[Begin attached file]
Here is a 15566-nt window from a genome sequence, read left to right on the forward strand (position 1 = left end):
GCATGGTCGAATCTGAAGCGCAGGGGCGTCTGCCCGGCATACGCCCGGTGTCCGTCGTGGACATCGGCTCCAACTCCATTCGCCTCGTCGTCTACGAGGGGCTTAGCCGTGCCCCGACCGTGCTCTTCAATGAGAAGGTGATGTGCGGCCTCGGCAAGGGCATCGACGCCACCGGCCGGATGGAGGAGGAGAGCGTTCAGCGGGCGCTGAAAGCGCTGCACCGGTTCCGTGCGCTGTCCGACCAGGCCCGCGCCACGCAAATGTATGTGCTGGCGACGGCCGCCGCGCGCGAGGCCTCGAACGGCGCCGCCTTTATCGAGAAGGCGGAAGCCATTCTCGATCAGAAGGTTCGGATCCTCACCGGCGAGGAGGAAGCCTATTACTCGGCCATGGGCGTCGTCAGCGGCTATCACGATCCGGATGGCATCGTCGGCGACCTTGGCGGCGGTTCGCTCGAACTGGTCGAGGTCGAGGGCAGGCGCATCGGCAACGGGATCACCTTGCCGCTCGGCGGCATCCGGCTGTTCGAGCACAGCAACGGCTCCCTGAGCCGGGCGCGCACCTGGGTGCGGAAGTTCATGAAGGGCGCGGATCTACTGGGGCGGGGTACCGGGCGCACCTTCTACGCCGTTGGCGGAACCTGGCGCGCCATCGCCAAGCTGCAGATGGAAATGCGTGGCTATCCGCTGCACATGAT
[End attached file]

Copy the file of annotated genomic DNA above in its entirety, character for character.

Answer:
Here is a 15566-nt window from a genome sequence, read left to right on the forward strand (position 1 = left end):
GCATGGTCGAATCTGAAGCGCAGGGGCGTCTGCCCGGCATACGCCCGGTGTCCGTCGTGGACATCGGCTCCAACTCCATTCGCCTCGTCGTCTACGAGGGGCTTAGCCGTGCCCCGACCGTGCTCTTCAATGAGAAGGTGATGTGCGGCCTCGGCAAGGGCATCGACGCCACCGGCCGGATGGAGGAGGAGAGCGTTCAGCGGGCGCTGAAAGCGCTGCACCGGTTCCGTGCGCTGTCCGACCAGGCCCGCGCCACGCAAATGTATGTGCTGGCGACGGCCGCCGCGCGCGAGGCCTCGAACGGCGCCGCCTTTATCGAGAAGGCGGAAGCCATTCTCGATCAGAAGGTTCGGATCCTCACCGGCGAGGAGGAAGCCTATTACTCGGCCATGGGCGTCGTCAGCGGCTATCACGATCCGGATGGCATCGTCGGCGACCTTGGCGGCGGTTCGCTCGAACTGGTCGAGGTCGAGGGCAGGCGCATCGGCAACGGGATCACCTTGCCGCTCGGCGGCATCCGGCTGTTCGAGCACAGCAACGGCTCCCTGAGCCGGGCGCGCACCTGGGTGCGGAAGTTCATGAAGGGCGCGGATCTACTGGGGCGGGGTACCGGGCGCACCTTCTACGCCGTTGGCGGAACCTGGCGCGCCATCGCCAAGCTGCAGATGGAAATGCGTGGCTATCCGCTGCACATGAT